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.pt

.pt
Introduced 1988
TLD type Country code top-level domain
Status Active
Registry Associação DNS.PT
Sponsor Associação DNS.PT
Intended use Entities connected with  Portugal
Actual use Very popular in Portugal
Registration restrictions Various restrictions for different subdomains; .com.pt is unlimited
Structure Registrations are taken directly at second level or at third level beneath some second-level labels
Website dns.pt
DNSSEC yes

.pt is the Internet country code top-level domain (ccTLD) for Portugal and is managed by Associação DNS.PT. It has the following second-level domains:

  • .com.pt: no restrictions; online registration
  • .edu.pt: education
  • .gov.pt: Government of Portugal
  • .int.pt: international organizations or diplomatic missions in Portugal
  • .net.pt: telecommunications providers
  • .nome.pt: individuals (nome is Portuguese for name)
  • .org.pt: Non-profit organizations
  • .publ.pt: publications (e.g. newspapers)

As from the 1 May 2012 Registration directly at second-level is available, without restrictions.[1] On the first week there was a 28.984 new domains register under the .pt

Since July 1, 2005, some accented characters have been supported in domain names (IDN). Currently permitted characters: à, á, â, ã, ç, é, ê, í, ó, ô, õ, ú. These are the only accentuated characters used in Portuguese words.

Apart from .gov.pt, Portuguese subdomains were slow to catch on, because many people had already registered under .pt when the new ones became available. Many companies, colleges and people still prefer to use a .pt because these are harder to get (the chance of getting a spam link is very low) and simpler to remember. There are also inconsistencies: for example, the website of the Ministério dos Negócios Estrangeiros (Ministry of Foreign Affairs) is not www.mne.gov.pt, but www.min-nestrangeiros.pt. However, the .com.pt subdomain is being heavily promoted by the registry, and now has a large number of registrations and active Web sites. Others such as .nome.pt for individuals are still very uncommon.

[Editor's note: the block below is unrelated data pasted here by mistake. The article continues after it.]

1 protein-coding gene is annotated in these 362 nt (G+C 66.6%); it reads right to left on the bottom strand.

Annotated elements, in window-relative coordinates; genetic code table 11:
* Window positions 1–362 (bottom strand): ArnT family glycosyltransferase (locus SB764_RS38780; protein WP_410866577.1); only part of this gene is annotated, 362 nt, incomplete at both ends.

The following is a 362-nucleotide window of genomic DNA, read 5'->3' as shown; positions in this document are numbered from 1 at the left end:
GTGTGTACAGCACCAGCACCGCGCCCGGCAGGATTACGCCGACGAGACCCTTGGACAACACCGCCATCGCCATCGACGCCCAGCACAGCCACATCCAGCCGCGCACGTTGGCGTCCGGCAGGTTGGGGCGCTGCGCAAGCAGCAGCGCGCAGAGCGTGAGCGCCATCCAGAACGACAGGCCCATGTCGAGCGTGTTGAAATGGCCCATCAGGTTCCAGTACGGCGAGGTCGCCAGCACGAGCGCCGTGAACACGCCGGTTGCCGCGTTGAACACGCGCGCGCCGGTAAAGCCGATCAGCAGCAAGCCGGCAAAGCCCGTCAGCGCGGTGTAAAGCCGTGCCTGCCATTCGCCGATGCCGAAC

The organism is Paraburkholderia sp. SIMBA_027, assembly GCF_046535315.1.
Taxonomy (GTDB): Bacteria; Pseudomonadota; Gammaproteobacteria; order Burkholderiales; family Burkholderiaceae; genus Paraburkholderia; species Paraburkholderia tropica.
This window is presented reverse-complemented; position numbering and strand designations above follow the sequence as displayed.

In the early years, FCCN tried to keep control of the .pt domain using very stringent rules, which were adjusted a number of times. The precedent set by domains which were already registered but which would not be able to be registered under updated rules led to lawyers requesting the registry of any domain based on the principle of equal treatment. When the situation was out of control, FCCN tried to promote subdomains like com.pt. Nevertheless, since the registration directly under .pt was still available, users tended to prefer these.

It is estimated that the .pt suffix comprises a little less than 10% of all the Portuguese-language internet.[2] It is the third most popular Portuguese-language suffix, after .info, all above 10 million pages.

References

  1. ^ https://www.dns.pt/regras-de-dominios#secção II
  2. ^ As of 3 August 2008, of the about 910 million pages google lists as being written in Portuguese (value obtained by adding this to this), the .pt domain comprehends more than 83 million pages, to which should be added 7 million more, which Google reports to be written in other languages (see the total of pt pages here).

External links

  • IANA .pt whois information
  • DNS.PT - .PT domain registration website (Portuguese)
  • Fundação para a Computação Científica Nacional (.pt registry) (Portuguese)
  • # list of accredited registrars (Portuguese)
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